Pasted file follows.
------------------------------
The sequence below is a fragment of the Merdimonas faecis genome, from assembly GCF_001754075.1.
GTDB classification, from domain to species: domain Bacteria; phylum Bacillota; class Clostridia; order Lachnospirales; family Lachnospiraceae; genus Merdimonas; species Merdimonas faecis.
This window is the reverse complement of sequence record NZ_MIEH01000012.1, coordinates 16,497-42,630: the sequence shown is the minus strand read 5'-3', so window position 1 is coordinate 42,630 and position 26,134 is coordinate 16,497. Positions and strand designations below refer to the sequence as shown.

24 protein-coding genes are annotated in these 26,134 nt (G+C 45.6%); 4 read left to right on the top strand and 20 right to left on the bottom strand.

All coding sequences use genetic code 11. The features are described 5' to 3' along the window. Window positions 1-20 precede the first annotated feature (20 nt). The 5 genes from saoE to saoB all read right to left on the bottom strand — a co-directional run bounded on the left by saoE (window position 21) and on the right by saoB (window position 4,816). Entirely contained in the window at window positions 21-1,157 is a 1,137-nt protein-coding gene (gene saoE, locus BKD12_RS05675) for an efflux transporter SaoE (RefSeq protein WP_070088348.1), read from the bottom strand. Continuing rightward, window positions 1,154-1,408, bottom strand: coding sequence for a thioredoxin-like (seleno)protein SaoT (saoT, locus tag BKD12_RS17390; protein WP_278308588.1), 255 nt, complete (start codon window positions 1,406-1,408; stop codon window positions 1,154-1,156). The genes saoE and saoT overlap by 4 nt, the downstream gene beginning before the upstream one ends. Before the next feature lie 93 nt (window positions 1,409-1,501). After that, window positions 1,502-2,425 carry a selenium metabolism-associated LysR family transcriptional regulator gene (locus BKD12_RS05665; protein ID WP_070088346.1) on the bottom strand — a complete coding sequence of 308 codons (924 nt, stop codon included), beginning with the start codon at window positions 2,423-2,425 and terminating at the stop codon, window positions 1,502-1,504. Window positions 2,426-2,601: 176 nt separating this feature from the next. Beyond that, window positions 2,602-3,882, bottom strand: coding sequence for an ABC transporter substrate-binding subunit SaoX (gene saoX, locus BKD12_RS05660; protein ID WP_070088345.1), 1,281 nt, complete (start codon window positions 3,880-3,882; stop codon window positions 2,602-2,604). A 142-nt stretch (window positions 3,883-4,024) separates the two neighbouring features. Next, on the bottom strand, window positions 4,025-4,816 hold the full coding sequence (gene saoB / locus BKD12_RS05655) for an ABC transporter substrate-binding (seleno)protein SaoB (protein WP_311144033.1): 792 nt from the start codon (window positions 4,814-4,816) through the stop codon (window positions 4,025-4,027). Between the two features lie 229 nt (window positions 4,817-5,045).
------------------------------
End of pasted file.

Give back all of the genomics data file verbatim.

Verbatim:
The sequence below is a fragment of the Merdimonas faecis genome, from assembly GCF_001754075.1.
GTDB classification, from domain to species: domain Bacteria; phylum Bacillota; class Clostridia; order Lachnospirales; family Lachnospiraceae; genus Merdimonas; species Merdimonas faecis.
This window is the reverse complement of sequence record NZ_MIEH01000012.1, coordinates 16,497-42,630: the sequence shown is the minus strand read 5'-3', so window position 1 is coordinate 42,630 and position 26,134 is coordinate 16,497. Positions and strand designations below refer to the sequence as shown.

24 protein-coding genes are annotated in these 26,134 nt (G+C 45.6%); 4 read left to right on the top strand and 20 right to left on the bottom strand.

All coding sequences use genetic code 11. The features are described 5' to 3' along the window. Window positions 1-20 precede the first annotated feature (20 nt). The 5 genes from saoE to saoB all read right to left on the bottom strand — a co-directional run bounded on the left by saoE (window position 21) and on the right by saoB (window position 4,816). Entirely contained in the window at window positions 21-1,157 is a 1,137-nt protein-coding gene (gene saoE, locus BKD12_RS05675) for an efflux transporter SaoE (RefSeq protein WP_070088348.1), read from the bottom strand. Continuing rightward, window positions 1,154-1,408, bottom strand: coding sequence for a thioredoxin-like (seleno)protein SaoT (saoT, locus tag BKD12_RS17390; protein WP_278308588.1), 255 nt, complete (start codon window positions 1,406-1,408; stop codon window positions 1,154-1,156). The genes saoE and saoT overlap by 4 nt, the downstream gene beginning before the upstream one ends. Before the next feature lie 93 nt (window positions 1,409-1,501). After that, window positions 1,502-2,425 carry a selenium metabolism-associated LysR family transcriptional regulator gene (locus BKD12_RS05665; protein ID WP_070088346.1) on the bottom strand — a complete coding sequence of 308 codons (924 nt, stop codon included), beginning with the start codon at window positions 2,423-2,425 and terminating at the stop codon, window positions 1,502-1,504. Window positions 2,426-2,601: 176 nt separating this feature from the next. Beyond that, window positions 2,602-3,882, bottom strand: coding sequence for an ABC transporter substrate-binding subunit SaoX (gene saoX, locus BKD12_RS05660; protein ID WP_070088345.1), 1,281 nt, complete (start codon window positions 3,880-3,882; stop codon window positions 2,602-2,604). A 142-nt stretch (window positions 3,883-4,024) separates the two neighbouring features. Next, on the bottom strand, window positions 4,025-4,816 hold the full coding sequence (gene saoB / locus BKD12_RS05655) for an ABC transporter substrate-binding (seleno)protein SaoB (protein WP_311144033.1): 792 nt from the start codon (window positions 4,814-4,816) through the stop codon (window positions 4,025-4,027). Between the two features lie 229 nt (window positions 4,817-5,045).